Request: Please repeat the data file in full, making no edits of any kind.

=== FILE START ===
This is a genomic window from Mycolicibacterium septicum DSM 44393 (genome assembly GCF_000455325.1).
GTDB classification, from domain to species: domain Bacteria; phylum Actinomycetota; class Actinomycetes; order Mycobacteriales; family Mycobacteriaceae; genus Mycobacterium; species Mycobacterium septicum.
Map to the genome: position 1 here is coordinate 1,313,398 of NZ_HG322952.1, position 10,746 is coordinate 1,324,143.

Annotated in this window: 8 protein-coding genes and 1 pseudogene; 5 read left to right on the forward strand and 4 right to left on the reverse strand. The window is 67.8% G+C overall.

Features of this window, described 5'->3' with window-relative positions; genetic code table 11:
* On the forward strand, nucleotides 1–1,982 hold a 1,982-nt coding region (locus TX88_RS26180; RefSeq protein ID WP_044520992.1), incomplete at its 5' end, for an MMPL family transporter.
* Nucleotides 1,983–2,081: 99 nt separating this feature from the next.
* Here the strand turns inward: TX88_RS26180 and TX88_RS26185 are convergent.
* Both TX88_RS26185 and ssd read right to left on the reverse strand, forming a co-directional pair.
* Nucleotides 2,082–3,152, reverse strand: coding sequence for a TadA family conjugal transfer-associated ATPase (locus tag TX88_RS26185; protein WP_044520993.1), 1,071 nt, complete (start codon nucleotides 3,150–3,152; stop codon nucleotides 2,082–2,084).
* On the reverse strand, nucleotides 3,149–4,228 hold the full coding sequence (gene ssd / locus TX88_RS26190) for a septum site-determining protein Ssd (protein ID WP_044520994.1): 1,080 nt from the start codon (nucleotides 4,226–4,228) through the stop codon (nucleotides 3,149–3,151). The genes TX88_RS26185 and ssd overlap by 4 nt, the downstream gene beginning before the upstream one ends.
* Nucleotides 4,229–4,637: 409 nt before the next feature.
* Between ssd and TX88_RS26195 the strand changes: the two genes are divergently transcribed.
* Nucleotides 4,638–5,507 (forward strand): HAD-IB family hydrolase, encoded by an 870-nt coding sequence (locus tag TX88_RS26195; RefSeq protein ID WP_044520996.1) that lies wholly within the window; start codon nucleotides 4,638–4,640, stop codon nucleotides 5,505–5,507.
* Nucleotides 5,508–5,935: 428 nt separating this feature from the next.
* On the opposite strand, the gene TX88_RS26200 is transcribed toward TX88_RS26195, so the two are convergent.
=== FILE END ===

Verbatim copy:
This is a genomic window from Mycolicibacterium septicum DSM 44393 (genome assembly GCF_000455325.1).
GTDB classification, from domain to species: domain Bacteria; phylum Actinomycetota; class Actinomycetes; order Mycobacteriales; family Mycobacteriaceae; genus Mycobacterium; species Mycobacterium septicum.
Map to the genome: position 1 here is coordinate 1,313,398 of NZ_HG322952.1, position 10,746 is coordinate 1,324,143.

Annotated in this window: 8 protein-coding genes and 1 pseudogene; 5 read left to right on the forward strand and 4 right to left on the reverse strand. The window is 67.8% G+C overall.

Features of this window, described 5'->3' with window-relative positions; genetic code table 11:
* On the forward strand, nucleotides 1–1,982 hold a 1,982-nt coding region (locus TX88_RS26180; RefSeq protein ID WP_044520992.1), incomplete at its 5' end, for an MMPL family transporter.
* Nucleotides 1,983–2,081: 99 nt separating this feature from the next.
* Here the strand turns inward: TX88_RS26180 and TX88_RS26185 are convergent.
* Both TX88_RS26185 and ssd read right to left on the reverse strand, forming a co-directional pair.
* Nucleotides 2,082–3,152, reverse strand: coding sequence for a TadA family conjugal transfer-associated ATPase (locus tag TX88_RS26185; protein WP_044520993.1), 1,071 nt, complete (start codon nucleotides 3,150–3,152; stop codon nucleotides 2,082–2,084).
* On the reverse strand, nucleotides 3,149–4,228 hold the full coding sequence (gene ssd / locus TX88_RS26190) for a septum site-determining protein Ssd (protein ID WP_044520994.1): 1,080 nt from the start codon (nucleotides 4,226–4,228) through the stop codon (nucleotides 3,149–3,151). The genes TX88_RS26185 and ssd overlap by 4 nt, the downstream gene beginning before the upstream one ends.
* Nucleotides 4,229–4,637: 409 nt before the next feature.
* Between ssd and TX88_RS26195 the strand changes: the two genes are divergently transcribed.
* Nucleotides 4,638–5,507 (forward strand): HAD-IB family hydrolase, encoded by an 870-nt coding sequence (locus tag TX88_RS26195; RefSeq protein ID WP_044520996.1) that lies wholly within the window; start codon nucleotides 4,638–4,640, stop codon nucleotides 5,505–5,507.
* Nucleotides 5,508–5,935: 428 nt separating this feature from the next.
* On the opposite strand, the gene TX88_RS26200 is transcribed toward TX88_RS26195, so the two are convergent.